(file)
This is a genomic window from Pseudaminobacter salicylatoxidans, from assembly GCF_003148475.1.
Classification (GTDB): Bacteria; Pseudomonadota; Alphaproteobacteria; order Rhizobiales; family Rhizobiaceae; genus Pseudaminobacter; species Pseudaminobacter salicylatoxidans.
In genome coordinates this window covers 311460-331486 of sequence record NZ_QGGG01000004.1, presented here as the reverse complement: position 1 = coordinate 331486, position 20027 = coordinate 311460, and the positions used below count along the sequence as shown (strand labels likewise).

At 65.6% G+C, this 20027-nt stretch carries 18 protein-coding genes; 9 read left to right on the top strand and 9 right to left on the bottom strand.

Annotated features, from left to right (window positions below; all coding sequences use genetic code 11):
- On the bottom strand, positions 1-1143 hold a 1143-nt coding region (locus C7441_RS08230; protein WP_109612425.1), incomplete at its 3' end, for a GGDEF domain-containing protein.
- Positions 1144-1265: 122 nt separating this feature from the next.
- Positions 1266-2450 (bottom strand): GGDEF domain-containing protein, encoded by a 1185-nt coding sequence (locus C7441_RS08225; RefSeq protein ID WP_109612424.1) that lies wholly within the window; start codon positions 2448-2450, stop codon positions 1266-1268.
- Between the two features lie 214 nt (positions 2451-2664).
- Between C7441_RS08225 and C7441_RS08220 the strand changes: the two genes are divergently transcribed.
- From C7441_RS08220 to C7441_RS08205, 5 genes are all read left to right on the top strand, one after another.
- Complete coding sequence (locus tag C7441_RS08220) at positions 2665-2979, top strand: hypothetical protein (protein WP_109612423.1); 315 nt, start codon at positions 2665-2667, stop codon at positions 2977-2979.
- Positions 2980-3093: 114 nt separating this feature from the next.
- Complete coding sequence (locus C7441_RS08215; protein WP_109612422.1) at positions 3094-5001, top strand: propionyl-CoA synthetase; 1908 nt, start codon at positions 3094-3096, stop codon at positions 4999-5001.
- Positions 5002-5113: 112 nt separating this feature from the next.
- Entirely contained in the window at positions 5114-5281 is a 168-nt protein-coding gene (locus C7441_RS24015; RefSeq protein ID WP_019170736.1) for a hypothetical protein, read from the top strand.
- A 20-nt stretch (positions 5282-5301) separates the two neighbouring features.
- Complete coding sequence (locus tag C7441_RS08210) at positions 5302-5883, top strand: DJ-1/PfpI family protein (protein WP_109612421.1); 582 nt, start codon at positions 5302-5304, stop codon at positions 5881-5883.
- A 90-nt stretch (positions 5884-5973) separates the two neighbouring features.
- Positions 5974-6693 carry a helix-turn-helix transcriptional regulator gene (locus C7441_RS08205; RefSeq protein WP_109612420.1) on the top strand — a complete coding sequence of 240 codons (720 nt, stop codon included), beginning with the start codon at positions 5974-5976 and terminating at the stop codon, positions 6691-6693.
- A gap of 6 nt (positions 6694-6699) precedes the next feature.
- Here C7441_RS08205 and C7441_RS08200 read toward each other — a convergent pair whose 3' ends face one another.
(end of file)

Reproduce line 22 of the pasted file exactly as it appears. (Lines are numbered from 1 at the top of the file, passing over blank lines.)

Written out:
- Here C7441_RS08205 and C7441_RS08200 read toward each other — a convergent pair whose 3' ends face one another.